So God puts the sword in their hands to finally bring vengeance and punishment on the nations and their leaders. But this is not to be some wild, revenge driven bloodlust; it is the carrying out of the Divine Decree, “the sentence written against them.” “Vengeance is mine,” says the Lord, “I will repay.” But here in Psalm 149 he puts the sword in Israel’s hand.
We should not be surprised at this theme of Divine Judgment. It’s a deep dark theme running throughout the Old Testament, and it’s still there in the New. What is surprising and alarming about Psalm 149 is that God puts the sword into the hands of his holy people. This does sound for all the world like holy war, jihad. The Psalmist even calls it “the glory of the saints.” That is even better than 70 virgins. Even if we grant the justice of God’s case and cause, how can we preach this to a Christian congregation in this bloody 21st Century?
After all, this business of “the assembly of the saints” has actually been used throughout history to rally God’s people to war: the Maccabean War, the Thirty Years War, and the War of the Peasants. So, we must remember Jesus words, “Put your sword back in its place, for all who take the sword will perish by the sword (Matt. 26:52).”
Thus, more than one scholar says we simply must take these militaristic words metaphorically. But is that legitimate? Isn’t that an easy way out of Scripture that offends our contemporary sensibilities? Isn’t it a dangerous thing to let the mores of our culture dictate the meaning of the Scripture?
Well, there is a hint right in the text that might help us. Some scholars point out that the “and” in verse 6 is a “comparative and.” That means that the second clause is a comparison that illuminates the first clause. Praising God is like wielding a sword. That is, the weapon that Israel will use to bring God’s justice to the nations is praise. “Israel’s faithfulness to Yahweh and proclamation of his sovereignty furthers Yahweh’s reign as a military campaign furthers a King’s reign.” (Richard Clifford)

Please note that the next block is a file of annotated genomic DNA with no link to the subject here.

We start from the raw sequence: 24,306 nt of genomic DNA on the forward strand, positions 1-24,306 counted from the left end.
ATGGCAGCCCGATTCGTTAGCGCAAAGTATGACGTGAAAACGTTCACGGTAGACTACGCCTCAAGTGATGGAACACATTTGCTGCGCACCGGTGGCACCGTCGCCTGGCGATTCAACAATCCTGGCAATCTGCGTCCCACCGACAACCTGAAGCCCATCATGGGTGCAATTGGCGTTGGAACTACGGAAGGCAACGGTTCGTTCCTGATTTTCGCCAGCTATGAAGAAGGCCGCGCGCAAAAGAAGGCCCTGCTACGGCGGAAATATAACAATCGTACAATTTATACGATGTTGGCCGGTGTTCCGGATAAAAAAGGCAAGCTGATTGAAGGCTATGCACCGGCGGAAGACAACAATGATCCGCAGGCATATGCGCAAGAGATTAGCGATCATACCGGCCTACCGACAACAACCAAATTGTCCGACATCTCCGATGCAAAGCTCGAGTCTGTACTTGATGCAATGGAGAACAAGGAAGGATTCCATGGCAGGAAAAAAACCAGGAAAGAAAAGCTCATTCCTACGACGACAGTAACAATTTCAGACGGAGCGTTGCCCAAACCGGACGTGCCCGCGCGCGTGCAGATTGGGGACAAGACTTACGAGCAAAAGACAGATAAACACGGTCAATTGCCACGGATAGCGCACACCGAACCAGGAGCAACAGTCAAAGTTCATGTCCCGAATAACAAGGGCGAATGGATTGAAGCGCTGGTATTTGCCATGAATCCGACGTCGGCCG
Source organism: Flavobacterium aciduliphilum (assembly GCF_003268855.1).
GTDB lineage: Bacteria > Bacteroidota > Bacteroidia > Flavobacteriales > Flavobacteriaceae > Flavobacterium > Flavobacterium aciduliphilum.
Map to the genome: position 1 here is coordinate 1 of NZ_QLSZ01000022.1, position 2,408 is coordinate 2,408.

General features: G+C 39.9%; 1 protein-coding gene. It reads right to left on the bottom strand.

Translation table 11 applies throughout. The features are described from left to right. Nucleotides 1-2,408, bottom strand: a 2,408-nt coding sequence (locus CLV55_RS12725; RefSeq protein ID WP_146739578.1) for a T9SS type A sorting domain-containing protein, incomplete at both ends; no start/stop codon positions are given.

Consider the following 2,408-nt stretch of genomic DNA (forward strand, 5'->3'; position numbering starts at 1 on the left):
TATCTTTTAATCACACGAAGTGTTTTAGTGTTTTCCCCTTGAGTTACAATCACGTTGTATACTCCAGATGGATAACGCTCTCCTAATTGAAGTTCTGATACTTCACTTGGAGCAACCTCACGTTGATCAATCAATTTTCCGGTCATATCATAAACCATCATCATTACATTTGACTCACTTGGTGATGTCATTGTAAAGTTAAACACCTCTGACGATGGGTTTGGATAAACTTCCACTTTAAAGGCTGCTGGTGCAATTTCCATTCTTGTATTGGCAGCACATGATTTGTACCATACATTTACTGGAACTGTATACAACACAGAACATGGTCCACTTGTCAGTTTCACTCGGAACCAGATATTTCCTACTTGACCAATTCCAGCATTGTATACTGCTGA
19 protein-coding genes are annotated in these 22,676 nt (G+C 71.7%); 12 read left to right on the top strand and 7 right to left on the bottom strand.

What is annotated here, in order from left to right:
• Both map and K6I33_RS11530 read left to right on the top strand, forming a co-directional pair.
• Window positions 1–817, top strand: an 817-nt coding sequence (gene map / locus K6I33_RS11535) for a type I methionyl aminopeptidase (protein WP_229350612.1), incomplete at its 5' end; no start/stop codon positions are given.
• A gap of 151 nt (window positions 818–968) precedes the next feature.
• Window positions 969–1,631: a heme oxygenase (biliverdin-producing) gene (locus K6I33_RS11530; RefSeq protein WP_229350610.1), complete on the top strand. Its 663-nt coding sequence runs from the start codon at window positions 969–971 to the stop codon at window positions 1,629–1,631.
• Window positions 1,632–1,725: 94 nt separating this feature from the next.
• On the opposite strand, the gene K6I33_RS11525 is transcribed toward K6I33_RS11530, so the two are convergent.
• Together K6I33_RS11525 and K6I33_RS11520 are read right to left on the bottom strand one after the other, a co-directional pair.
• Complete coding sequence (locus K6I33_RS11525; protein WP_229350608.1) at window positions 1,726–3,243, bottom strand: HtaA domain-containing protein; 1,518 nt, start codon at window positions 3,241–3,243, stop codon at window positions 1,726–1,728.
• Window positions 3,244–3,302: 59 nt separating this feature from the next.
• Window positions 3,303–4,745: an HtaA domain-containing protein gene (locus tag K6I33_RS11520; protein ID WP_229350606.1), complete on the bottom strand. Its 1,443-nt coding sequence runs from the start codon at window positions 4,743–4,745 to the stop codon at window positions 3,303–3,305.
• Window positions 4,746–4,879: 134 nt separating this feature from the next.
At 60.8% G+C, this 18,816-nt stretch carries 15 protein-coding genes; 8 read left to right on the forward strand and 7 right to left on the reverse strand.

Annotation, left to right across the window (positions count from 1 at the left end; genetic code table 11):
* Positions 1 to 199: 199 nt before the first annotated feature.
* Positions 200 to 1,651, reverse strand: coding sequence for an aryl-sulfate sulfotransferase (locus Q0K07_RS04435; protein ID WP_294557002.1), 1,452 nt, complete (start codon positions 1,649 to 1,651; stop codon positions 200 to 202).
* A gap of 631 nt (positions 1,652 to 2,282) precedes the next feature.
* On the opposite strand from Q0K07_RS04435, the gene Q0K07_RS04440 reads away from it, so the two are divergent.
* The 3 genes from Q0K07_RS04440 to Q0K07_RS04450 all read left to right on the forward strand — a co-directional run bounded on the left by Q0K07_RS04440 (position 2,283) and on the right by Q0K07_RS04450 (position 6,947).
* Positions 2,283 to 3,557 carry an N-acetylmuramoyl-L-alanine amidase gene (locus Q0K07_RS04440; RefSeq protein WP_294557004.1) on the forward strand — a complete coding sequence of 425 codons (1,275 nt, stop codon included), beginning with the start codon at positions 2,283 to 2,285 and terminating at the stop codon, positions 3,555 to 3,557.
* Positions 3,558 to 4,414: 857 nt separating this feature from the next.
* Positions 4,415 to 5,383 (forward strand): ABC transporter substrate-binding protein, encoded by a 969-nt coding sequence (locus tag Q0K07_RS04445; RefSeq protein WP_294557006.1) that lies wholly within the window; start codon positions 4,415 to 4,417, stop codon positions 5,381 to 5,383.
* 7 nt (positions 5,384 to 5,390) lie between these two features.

This interpretation fits the New Testament emphasis on “the sword of the Lord.” From Jesus prohibition of sword wielding in the Garden of Gethsemane to the sword proceeding from the mouth of the Rider on the White Horse in Revelation 19, the sword in these Gospel times is the Word of God. God’s people defeat the principalities and powers, the Beasts and the Kings of the earth, by the sword of the Spirit which is the word of God (Ephesians 6). That passage in Ephesians warns us not to think of battling the forces of evil as a military campaign in a worldly sense. We promote the Kingdom and bring God’s justice to this world, “not with swords’ loud clashing or roll of stirring drums. With deeds of love and mercy the heavenly kingdom comes.” (from the hymn, “Lead On, O King Eternal”) Or as Paul put it in II Cor. 10:14 in the RSV, “the weapons of our warfare are not worldly, but have divine power to destroy strongholds.”
It might be helpful to think of The Great Commission in Matthew 28:18-20 as the New Testament equivalent of Psalm 149. The Risen Jesus, who has just done a new thing to save his people, now claims that he is the King of the Universe. As King, he sends his people out to conquer the world by teaching the nations to observe all he has commanded. Bring them into the Kingdom by making them disciples—not by force of arms, but by the power of the Word of God.